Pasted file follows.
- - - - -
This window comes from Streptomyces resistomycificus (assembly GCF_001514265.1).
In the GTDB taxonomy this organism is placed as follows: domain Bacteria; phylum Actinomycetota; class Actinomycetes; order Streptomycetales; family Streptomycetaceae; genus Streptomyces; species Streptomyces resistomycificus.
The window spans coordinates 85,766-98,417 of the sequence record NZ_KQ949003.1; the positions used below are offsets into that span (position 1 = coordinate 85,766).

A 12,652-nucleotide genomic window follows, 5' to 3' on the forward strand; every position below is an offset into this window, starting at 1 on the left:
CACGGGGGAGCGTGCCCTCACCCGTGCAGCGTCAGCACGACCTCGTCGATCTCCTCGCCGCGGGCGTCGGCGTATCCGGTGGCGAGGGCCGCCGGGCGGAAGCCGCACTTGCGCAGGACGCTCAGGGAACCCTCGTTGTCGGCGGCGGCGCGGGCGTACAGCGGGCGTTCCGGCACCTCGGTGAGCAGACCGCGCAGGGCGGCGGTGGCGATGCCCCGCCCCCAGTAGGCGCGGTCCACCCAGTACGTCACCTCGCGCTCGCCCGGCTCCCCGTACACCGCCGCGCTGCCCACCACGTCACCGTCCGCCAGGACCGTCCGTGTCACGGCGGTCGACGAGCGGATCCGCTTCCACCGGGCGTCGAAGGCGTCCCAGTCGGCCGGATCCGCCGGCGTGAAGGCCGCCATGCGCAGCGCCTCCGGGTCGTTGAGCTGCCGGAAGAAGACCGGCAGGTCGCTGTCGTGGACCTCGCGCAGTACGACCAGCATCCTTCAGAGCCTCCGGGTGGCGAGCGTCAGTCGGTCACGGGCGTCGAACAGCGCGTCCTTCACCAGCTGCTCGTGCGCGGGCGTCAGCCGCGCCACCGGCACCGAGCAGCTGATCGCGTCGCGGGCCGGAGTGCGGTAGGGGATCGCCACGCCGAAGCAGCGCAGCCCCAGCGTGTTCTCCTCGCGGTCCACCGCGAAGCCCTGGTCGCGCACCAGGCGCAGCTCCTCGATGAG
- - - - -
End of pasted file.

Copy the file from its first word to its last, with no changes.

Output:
This window comes from Streptomyces resistomycificus (assembly GCF_001514265.1).
In the GTDB taxonomy this organism is placed as follows: domain Bacteria; phylum Actinomycetota; class Actinomycetes; order Streptomycetales; family Streptomycetaceae; genus Streptomyces; species Streptomyces resistomycificus.
The window spans coordinates 85,766-98,417 of the sequence record NZ_KQ949003.1; the positions used below are offsets into that span (position 1 = coordinate 85,766).

A 12,652-nucleotide genomic window follows, 5' to 3' on the forward strand; every position below is an offset into this window, starting at 1 on the left:
CACGGGGGAGCGTGCCCTCACCCGTGCAGCGTCAGCACGACCTCGTCGATCTCCTCGCCGCGGGCGTCGGCGTATCCGGTGGCGAGGGCCGCCGGGCGGAAGCCGCACTTGCGCAGGACGCTCAGGGAACCCTCGTTGTCGGCGGCGGCGCGGGCGTACAGCGGGCGTTCCGGCACCTCGGTGAGCAGACCGCGCAGGGCGGCGGTGGCGATGCCCCGCCCCCAGTAGGCGCGGTCCACCCAGTACGTCACCTCGCGCTCGCCCGGCTCCCCGTACACCGCCGCGCTGCCCACCACGTCACCGTCCGCCAGGACCGTCCGTGTCACGGCGGTCGACGAGCGGATCCGCTTCCACCGGGCGTCGAAGGCGTCCCAGTCGGCCGGATCCGCCGGCGTGAAGGCCGCCATGCGCAGCGCCTCCGGGTCGTTGAGCTGCCGGAAGAAGACCGGCAGGTCGCTGTCGTGGACCTCGCGCAGTACGACCAGCATCCTTCAGAGCCTCCGGGTGGCGAGCGTCAGTCGGTCACGGGCGTCGAACAGCGCGTCCTTCACCAGCTGCTCGTGCGCGGGCGTCAGCCGCGCCACCGGCACCGAGCAGCTGATCGCGTCGCGGGCCGGAGTGCGGTAGGGGATCGCCACGCCGAAGCAGCGCAGCCCCAGCGTGTTCTCCTCGCGGTCCACCGCGAAGCCCTGGTCGCGCACCAGGCGCAGCTCCTCGATGAG